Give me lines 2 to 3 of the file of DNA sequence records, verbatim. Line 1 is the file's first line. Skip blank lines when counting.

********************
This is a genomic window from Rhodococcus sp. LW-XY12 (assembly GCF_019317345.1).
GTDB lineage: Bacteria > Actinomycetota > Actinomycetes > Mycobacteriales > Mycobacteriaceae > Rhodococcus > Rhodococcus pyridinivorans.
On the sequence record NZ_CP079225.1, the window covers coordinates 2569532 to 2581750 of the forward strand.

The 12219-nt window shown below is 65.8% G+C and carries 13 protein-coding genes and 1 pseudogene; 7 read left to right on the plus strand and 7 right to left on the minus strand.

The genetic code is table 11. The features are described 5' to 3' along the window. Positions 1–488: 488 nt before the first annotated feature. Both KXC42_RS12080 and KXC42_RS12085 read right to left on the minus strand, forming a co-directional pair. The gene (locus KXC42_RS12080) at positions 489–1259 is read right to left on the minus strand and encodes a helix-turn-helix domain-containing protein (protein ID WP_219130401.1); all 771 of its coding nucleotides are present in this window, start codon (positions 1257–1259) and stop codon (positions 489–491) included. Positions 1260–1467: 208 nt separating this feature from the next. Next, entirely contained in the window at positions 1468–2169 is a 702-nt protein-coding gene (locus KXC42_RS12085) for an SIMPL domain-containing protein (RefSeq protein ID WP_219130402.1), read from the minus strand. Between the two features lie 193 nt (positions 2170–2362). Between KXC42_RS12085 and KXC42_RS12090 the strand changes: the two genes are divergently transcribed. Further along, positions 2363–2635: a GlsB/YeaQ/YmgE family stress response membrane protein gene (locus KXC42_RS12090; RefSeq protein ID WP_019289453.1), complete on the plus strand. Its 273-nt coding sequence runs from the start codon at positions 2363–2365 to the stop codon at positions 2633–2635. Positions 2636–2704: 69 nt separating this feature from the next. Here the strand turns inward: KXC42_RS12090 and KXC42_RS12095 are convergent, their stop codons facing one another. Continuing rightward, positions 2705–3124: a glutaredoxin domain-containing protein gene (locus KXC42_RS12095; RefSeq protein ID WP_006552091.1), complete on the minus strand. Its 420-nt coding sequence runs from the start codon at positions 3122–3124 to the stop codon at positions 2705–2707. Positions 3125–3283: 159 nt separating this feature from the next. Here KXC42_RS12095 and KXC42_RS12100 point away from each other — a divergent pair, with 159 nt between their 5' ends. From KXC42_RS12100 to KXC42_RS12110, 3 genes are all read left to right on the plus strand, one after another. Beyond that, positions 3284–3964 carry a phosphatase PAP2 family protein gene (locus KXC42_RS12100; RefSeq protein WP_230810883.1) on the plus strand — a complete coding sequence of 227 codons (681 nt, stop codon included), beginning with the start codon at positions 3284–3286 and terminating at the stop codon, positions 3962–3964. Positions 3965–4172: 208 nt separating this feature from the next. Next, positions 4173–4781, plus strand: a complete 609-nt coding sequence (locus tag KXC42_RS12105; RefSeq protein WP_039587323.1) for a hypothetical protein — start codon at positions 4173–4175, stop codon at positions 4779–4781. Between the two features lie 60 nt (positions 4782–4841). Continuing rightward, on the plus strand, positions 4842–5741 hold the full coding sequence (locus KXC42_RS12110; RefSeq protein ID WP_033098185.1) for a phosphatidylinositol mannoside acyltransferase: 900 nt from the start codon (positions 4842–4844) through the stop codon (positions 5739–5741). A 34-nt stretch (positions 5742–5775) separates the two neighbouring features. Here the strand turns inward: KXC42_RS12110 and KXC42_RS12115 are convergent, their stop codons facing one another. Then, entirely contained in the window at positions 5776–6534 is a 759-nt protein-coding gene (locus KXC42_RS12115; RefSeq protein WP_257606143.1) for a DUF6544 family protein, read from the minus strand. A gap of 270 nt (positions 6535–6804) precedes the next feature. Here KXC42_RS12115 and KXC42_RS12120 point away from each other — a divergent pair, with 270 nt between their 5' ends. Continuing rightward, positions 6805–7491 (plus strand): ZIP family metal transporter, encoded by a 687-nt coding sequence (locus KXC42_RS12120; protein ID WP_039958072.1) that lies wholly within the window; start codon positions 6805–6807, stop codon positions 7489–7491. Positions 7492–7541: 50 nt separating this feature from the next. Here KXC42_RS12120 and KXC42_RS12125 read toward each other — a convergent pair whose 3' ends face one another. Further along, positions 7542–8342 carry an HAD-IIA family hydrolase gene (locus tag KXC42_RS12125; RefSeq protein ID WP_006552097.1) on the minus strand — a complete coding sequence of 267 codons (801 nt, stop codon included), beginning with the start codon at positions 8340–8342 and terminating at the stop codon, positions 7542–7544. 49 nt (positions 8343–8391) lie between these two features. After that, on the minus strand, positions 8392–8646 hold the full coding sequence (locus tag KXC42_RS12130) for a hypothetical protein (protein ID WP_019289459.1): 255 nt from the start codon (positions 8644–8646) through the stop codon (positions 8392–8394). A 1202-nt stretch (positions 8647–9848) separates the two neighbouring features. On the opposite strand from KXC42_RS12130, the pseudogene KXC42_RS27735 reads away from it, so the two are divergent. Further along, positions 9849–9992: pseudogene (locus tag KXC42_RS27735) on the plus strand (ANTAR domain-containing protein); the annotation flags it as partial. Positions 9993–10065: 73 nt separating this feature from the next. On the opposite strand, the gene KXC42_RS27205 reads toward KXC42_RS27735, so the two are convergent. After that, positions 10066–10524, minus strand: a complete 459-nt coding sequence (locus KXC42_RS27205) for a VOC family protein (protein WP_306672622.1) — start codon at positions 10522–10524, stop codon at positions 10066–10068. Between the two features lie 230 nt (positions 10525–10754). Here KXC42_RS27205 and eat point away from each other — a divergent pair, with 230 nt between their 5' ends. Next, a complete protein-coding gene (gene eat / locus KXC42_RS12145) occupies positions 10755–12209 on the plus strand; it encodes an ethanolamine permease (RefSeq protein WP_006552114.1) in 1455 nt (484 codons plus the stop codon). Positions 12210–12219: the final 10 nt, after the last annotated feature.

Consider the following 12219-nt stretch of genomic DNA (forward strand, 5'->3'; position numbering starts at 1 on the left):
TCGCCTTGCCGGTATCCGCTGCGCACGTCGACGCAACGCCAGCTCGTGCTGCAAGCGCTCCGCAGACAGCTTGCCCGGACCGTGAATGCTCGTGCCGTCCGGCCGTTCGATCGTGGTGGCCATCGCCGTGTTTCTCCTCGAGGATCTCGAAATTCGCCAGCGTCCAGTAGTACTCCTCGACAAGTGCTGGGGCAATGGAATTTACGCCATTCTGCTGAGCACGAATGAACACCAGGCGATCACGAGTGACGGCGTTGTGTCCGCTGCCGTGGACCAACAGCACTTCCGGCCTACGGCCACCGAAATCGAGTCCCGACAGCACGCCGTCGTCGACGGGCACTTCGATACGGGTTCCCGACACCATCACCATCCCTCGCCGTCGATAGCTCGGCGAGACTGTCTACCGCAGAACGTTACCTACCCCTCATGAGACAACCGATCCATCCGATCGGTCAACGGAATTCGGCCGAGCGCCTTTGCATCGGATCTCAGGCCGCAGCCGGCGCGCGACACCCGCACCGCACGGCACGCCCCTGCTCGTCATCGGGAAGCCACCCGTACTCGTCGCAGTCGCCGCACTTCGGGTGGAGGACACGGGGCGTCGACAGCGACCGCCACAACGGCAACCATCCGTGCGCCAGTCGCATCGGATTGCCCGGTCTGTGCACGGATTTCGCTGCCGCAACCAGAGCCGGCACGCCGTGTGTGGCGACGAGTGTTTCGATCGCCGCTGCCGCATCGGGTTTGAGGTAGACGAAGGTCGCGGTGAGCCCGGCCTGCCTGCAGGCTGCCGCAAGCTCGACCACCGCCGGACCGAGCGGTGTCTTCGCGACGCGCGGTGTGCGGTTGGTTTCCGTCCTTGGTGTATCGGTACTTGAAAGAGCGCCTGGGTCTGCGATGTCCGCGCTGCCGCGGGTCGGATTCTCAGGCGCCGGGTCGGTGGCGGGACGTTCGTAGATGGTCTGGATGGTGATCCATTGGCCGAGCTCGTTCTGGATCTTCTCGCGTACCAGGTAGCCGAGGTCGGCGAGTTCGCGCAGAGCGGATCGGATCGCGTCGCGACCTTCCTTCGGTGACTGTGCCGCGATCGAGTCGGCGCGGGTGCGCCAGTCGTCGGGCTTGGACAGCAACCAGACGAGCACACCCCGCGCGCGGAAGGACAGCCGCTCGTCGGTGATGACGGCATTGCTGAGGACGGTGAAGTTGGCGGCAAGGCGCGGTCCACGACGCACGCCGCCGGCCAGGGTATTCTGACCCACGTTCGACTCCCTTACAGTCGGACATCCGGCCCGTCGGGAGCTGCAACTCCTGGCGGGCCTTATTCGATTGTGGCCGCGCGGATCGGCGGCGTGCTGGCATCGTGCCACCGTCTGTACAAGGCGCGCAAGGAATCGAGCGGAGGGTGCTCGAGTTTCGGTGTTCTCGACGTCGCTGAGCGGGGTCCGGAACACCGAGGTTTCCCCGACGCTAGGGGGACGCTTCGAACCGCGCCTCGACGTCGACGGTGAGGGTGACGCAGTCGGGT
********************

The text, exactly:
GTDB lineage: Bacteria > Actinomycetota > Actinomycetes > Mycobacteriales > Mycobacteriaceae > Rhodococcus > Rhodococcus pyridinivorans.
On the sequence record NZ_CP079225.1, the window covers coordinates 2569532 to 2581750 of the forward strand.